Northwest Missourian: State lawmakers plan changes to texting, driving law

Posted: Wednesday, January 20, 2016 4:56 pm

Missouri is one of four states in the country that does not have an all-driver texting ban, but there is a chance that could change.

Three Missouri lawmakers are proposing a new law that would ban all motorists from texting while driving.

The St. Louis Post-Dispatch reports state Sen. Jill Schupp is sponsoring one of the proposals. She said it makes little sense for the ban to apply only to young drivers.

However, Schupp’s legislation would allow texting if motorists use a hands-free voice-activated mode.

Republican state representatives Nate Walker and Cloria Brown have also introduced texting bans that could be debated during thissession.

The Associated Press said previous attempts at similar bans have failed to advance to the full House or Senate.

“It’d be hard to enforce, honestly. I think that there would be a lot of civilian backlash and people shouting how it violates their rights,” junior Jake Hunter said.

According to the American Automobile Association, texting while driving increases the risk of a car crash by 50 percent.

The Missouri State Highway Patrol reported driver inattention was listed as the contributing circumstance in 865 traffic deaths in the state in 2015. Out of those 99 were due to driver inattention including texting, being on a mobile device or anything that diverts attention from the road. Additionally, during this same time period, there were 357 crashes where texting while driving was cited as a contributing cause.

The Missouri Coalition for Roadway Safety said 20 percent of crashes are in result of some sort of distracted driving. Drivers texting typically have their eyes off the road for 4.6 seconds. The state law bans texting for drivers under the age of 21 and drivers of commercial motor vehicles. So far 46 states and the District of Columbia have banned text messaging for all drivers. Missouri and Texas only banned drivers under 21 from texting while Arizona and Montana have no texting ban at all.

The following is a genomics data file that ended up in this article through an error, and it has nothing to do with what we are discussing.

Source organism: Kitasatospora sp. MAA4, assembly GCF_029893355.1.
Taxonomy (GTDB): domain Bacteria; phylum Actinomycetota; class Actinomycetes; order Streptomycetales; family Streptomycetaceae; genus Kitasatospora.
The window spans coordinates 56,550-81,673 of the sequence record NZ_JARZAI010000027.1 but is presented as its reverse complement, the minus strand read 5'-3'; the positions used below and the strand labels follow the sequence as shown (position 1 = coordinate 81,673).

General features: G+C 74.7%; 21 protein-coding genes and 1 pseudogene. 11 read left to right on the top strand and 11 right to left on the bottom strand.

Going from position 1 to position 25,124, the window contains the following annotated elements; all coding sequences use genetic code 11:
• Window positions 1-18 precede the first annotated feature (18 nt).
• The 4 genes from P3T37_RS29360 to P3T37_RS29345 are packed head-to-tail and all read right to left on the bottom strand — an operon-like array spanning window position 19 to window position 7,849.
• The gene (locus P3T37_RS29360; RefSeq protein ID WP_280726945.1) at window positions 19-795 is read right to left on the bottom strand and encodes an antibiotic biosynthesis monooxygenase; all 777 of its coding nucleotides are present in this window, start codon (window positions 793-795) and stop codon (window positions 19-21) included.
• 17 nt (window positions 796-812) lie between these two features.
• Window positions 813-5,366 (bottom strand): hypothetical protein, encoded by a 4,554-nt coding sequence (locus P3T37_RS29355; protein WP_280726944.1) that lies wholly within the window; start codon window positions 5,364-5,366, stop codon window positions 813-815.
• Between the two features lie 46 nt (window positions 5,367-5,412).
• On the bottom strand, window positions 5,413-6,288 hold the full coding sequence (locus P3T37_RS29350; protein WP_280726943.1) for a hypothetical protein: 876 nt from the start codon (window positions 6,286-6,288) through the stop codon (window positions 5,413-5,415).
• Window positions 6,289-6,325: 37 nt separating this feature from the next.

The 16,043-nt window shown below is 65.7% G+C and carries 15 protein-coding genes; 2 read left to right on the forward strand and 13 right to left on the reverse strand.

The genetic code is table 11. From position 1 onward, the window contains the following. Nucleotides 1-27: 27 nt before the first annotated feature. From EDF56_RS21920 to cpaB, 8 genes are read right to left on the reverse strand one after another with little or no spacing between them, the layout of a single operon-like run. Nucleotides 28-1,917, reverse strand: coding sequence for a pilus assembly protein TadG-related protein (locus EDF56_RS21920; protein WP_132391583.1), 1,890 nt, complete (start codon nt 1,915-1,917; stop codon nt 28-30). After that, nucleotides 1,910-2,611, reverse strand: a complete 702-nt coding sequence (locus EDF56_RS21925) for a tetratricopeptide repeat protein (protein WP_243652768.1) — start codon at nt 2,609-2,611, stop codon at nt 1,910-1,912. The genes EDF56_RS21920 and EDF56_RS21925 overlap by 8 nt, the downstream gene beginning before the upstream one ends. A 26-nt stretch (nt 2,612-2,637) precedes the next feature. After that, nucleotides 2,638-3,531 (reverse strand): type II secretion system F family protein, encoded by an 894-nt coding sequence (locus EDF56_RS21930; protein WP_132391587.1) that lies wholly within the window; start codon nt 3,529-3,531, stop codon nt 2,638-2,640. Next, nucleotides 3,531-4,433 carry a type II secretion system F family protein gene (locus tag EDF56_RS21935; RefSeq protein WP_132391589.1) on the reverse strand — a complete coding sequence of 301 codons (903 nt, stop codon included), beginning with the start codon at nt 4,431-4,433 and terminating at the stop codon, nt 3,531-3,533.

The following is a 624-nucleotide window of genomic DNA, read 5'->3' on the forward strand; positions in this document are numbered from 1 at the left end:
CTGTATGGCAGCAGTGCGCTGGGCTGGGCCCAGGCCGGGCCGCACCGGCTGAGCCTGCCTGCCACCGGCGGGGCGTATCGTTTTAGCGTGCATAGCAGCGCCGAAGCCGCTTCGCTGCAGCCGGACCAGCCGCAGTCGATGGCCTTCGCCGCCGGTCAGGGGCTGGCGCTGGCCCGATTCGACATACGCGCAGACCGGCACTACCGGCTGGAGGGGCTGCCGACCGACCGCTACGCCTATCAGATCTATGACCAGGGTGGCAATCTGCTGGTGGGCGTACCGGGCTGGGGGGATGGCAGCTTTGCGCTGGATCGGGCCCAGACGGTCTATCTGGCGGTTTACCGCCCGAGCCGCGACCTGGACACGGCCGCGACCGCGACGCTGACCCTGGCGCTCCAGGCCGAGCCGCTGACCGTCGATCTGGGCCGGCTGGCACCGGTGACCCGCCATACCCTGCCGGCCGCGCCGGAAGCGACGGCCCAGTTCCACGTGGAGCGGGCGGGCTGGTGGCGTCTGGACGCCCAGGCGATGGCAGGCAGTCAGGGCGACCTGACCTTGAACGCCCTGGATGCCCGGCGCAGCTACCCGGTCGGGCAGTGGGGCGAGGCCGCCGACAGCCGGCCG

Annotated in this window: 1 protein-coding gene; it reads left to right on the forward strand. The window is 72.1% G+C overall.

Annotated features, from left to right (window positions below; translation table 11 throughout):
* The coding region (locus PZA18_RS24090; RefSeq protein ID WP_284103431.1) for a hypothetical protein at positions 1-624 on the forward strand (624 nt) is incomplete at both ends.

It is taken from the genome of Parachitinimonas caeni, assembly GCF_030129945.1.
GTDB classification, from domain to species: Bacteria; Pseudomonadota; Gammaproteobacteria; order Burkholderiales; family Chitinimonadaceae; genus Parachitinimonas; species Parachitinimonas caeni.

Director of the public information education division for the Missouri State Highway Patrol Captain John Hotz said inattention is one of the leading causes of crashes in the state.

“Texting, cell-phone usage, other passengers in the car, the radio station, eating and drinking,” Hotz said. “Those are all types of distractions that we see, so we know if we can eliminate those distractions, then we can eliminate the number of crashes we see that are related to inattention.”

Hotz said driving is a full-time job and any type of distraction is going to significantly increase your chances of being involved in a traffic crash.

“You have to pay attention to weather conditions, driving through construction areas and coming into rush hour traffic,” said Hotz. “Those are all things that you need to see when you are driving, and if you are distracted by any type of device or a person inside the car, then you’re not going to notice those very important things.”

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